Pain is a big problem for elderly people, with one recent study suggesting that almost half of older folks live daily with moderate or severe pain. Medications derived from opium, called opiates, or chemically similar to opiates, known as opioids, are very effective pain relievers and have been thought to be safe in older people. Now two studies in this week's Archives of Internal Medicine throw cold water on that longstanding belief.
One of the studies compared the safety of several different pain relievers in elders with arthritis, while the other looked at the relative safety of a number of opioids in people with pain not related to cancer. As Rick points out in this week's podcast, after initial safety studies in very early clinical trials, the real data comes out in what are called 'post-marketing surveillance studies.' These collect information after a drug, treatment or device has been approved and is now turned loose in the real world. Often effects not seen in the few thousands of people studied in clinical trials emerge when hundreds of thousands of folks are taking a drug or receiving a treatment.
The perfect example for this topic of pain relief is Vioxx, one of a class of medications known as 'cox-2 inhibitors' because they inhibit an enzyme known by this abbreviation. It was only when millions of prescriptions for Vioxx had been written that increased risk for cardiac events was seen with this medication, resulting in its withdrawal from the market. Now both these studies, looking at data from Medicare populations in two US states, found that compared to nonsteroidal antiinflammatory drugs (NSAIDs) or cox-2 inhibitors, opioids were associated with more adverse events requiring hospitalization and an increased risk of death, and even among the opioids significant differences were found in rates of adverse events and risk of death.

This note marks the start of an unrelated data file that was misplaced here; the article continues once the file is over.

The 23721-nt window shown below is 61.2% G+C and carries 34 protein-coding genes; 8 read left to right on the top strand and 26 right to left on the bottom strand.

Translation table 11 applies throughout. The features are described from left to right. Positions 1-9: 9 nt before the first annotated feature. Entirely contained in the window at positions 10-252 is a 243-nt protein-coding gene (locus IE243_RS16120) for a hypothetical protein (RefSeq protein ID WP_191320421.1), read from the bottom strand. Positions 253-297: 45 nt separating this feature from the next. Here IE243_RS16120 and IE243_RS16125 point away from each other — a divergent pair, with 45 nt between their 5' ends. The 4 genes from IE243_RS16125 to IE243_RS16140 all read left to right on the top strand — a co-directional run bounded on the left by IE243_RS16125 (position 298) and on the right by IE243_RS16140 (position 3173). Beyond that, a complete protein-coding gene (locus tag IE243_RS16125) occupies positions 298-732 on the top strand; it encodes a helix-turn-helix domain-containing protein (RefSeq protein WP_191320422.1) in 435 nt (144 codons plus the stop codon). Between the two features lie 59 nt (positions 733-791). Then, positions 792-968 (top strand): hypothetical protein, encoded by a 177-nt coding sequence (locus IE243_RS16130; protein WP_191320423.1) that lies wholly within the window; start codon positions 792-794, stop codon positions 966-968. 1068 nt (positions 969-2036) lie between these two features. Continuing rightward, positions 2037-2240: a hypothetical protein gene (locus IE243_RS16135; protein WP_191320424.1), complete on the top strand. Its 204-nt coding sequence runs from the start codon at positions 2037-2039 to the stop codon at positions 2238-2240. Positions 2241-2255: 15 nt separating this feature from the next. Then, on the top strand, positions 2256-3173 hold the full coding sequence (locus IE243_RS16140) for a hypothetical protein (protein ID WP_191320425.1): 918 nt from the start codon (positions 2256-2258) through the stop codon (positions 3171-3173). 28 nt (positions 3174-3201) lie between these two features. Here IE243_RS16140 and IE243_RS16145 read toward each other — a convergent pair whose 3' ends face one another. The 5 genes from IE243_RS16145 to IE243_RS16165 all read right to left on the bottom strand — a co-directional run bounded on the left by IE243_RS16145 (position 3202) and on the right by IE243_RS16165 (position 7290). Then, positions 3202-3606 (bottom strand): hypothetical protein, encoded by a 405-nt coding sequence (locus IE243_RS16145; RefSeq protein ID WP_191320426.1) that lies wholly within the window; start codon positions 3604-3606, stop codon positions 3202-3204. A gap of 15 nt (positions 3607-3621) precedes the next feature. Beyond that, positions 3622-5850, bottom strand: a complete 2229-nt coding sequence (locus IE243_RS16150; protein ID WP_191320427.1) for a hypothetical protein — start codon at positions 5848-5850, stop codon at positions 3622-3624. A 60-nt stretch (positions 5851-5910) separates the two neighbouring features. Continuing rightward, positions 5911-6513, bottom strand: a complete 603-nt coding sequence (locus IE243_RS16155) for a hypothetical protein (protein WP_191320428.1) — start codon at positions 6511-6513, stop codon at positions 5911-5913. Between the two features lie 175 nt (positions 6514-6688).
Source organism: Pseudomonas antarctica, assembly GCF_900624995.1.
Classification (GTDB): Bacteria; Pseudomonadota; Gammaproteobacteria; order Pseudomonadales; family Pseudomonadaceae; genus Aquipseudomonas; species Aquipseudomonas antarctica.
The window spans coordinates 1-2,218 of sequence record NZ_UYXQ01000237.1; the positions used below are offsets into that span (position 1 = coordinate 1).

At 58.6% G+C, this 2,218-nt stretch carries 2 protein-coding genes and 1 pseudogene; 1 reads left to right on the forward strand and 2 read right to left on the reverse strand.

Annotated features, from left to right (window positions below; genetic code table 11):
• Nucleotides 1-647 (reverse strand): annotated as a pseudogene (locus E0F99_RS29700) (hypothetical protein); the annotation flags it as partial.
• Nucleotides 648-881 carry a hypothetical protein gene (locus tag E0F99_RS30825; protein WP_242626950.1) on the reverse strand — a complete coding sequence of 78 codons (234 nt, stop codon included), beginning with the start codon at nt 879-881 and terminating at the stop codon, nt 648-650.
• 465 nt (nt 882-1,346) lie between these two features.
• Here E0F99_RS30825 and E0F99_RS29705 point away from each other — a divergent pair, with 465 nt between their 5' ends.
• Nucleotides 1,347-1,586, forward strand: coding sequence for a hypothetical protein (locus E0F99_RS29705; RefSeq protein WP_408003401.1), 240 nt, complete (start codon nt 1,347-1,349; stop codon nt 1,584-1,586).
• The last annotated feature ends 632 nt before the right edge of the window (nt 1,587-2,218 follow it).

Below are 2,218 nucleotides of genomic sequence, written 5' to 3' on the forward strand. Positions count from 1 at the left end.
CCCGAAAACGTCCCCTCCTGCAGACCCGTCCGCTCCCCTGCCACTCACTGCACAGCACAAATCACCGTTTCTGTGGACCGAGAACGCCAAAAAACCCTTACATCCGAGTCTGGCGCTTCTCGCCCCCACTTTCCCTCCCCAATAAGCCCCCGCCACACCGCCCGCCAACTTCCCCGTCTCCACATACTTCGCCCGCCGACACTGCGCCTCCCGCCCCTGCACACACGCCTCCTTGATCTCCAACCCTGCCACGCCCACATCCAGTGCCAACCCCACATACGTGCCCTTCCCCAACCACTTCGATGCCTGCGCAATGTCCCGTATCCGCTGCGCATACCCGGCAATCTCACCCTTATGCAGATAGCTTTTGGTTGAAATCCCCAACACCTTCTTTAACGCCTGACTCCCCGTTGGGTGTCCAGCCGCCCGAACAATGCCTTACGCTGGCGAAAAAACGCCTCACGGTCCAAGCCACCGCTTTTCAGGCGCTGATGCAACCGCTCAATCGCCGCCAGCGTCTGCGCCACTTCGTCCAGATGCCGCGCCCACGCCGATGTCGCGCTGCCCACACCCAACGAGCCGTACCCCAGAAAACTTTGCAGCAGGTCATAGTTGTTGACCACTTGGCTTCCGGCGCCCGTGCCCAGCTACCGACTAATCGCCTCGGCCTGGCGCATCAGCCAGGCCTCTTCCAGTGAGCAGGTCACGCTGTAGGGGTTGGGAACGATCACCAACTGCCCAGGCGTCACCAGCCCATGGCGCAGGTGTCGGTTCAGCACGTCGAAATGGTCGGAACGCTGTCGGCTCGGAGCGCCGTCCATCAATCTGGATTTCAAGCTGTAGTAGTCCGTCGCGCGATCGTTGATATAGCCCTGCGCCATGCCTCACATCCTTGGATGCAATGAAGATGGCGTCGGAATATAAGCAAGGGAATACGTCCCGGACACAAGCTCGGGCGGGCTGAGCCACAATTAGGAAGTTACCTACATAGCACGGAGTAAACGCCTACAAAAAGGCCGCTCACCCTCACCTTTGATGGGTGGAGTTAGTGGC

Well. What these results clearly do is point to a need for more robust clinical trials specifically designed to tease out the factors related to adverse events and death when these medications are employed. Rick opines that identifying the risk factors could help design interventions or strategies to reduce the risk. Here's my opinion: just as is the case with Vioxx, which was extremely effective in reducing pain, the relative risk and the absolute risk are very different. The spin is that Vioxx increased the risk of cardiovascular events by 100%!!!! Yes, but the absolute risk went from 2 in 1000 to 4 in 1000 people. So if you asked me, a person at extremely low risk for a cardiovascular event, if I was willing to accept that risk, I would say YES.
If older people who are dealing with significant pain are given a choice, after being informed of the facts, I believe many of them would make the trade. The issue may be framed this way: I can give you a very effective pain reliever but it may shorten your life, or I can potentially prolong your life but you will be in considerable pain. Hmmmm. Clearly a frank and informative discussion between patient and physician is indicated, as well as those aforementioned clinical trials.
Other topics this week include optimal timing of thyroid medication, interventions to increase rates of colorectal cancer screening and the clinical significance of masses found incidentally in the adrenal gland, also in Archives of Internal Medicine. Until next week, y'all live well.
Pain Relief for the Elderly,7 Comments